Gambling involves betting or wagering money or something of value on an event with an uncertain outcome. It can take many forms including playing casino games like slot machines, video poker and roulette; sports betting such as horse racing or football accumulators; lottery games; and speculative stock trading. People often gamble as a way to relax or socialize, but it can also be a serious addiction that leads to financial and personal problems.
The key to overcoming gambling addiction is realizing that there is a problem and seeking help. Once you do, there are a number of things you can do to help yourself. Firstly, strengthen your support network. Spend time with friends who don’t gamble, get involved in hobbies that don’t involve gambling (like cooking or exercising), and practice relaxation techniques. Become more financially stable by cutting up your credit cards, have someone else manage your money, close your online gambling accounts and limit the amount of cash you carry with you.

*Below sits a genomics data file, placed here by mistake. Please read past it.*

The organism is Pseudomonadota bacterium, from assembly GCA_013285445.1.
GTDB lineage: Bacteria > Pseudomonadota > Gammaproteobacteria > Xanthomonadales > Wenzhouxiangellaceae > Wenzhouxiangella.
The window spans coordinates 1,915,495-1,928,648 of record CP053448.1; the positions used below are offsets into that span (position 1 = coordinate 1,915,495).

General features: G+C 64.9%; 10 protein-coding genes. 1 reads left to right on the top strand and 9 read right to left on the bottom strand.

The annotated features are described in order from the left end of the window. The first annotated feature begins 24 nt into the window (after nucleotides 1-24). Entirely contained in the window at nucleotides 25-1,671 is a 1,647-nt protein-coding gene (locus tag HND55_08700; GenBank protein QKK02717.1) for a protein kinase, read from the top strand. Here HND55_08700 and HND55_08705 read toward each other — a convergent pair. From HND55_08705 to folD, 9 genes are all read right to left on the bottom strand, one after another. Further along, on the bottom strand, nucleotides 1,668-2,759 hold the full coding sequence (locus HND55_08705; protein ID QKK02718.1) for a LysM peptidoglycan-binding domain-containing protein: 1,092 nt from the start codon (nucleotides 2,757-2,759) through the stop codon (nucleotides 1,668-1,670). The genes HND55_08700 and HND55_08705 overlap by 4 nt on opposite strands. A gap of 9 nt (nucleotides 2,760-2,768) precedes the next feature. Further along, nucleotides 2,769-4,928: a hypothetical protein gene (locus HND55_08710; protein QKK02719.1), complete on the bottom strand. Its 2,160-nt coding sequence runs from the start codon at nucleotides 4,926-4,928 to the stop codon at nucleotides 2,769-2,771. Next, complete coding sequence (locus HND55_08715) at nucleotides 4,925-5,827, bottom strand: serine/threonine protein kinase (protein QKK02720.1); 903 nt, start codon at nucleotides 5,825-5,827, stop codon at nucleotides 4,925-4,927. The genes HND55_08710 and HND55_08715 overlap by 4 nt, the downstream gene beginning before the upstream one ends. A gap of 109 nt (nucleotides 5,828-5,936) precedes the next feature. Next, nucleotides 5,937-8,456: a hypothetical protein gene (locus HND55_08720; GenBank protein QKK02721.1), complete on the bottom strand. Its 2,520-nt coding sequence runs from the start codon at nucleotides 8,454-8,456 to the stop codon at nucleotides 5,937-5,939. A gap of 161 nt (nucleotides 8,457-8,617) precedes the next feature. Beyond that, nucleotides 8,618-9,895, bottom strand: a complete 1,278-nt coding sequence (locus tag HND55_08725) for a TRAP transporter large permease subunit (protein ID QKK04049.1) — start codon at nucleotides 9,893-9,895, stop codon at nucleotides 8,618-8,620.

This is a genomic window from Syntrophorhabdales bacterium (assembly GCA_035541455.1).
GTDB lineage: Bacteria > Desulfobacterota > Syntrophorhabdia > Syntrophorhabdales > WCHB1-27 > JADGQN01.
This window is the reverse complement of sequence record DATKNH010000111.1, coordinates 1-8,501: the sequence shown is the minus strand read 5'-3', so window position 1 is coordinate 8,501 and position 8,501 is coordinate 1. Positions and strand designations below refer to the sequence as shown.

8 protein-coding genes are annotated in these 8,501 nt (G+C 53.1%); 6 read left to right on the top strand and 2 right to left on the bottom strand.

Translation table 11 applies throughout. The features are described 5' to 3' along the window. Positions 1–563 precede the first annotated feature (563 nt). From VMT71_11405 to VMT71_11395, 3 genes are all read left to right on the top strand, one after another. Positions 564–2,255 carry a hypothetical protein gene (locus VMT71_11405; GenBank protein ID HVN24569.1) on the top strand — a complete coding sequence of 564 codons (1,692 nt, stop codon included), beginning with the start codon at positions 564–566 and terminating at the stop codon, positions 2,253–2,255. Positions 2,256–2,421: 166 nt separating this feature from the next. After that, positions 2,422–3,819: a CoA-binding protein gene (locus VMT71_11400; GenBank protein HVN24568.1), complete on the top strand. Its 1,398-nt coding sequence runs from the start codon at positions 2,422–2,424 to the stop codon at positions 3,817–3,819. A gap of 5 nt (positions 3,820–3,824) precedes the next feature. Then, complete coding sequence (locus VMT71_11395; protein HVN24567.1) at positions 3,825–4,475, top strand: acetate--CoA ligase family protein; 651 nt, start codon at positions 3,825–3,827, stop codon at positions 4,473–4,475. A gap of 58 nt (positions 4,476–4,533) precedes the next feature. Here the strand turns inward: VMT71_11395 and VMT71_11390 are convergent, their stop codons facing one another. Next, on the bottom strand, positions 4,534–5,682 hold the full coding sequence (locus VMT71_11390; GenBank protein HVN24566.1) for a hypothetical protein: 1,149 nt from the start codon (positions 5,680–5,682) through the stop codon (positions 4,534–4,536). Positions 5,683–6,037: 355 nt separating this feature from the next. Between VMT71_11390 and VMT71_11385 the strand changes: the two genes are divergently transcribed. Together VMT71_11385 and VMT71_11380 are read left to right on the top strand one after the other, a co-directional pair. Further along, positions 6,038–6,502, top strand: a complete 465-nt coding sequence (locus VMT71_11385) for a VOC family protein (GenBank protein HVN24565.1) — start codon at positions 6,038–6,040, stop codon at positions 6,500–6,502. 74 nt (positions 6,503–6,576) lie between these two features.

If you are struggling with a gambling addiction you can seek professional help by contacting the Better Health Channel. Our counsellors are free and confidential and available 24/7. Alternatively, you can learn more about the nature of gambling addiction by exploring our articles on how gambling affects the brain and factors that can trigger problematic gambling behaviour.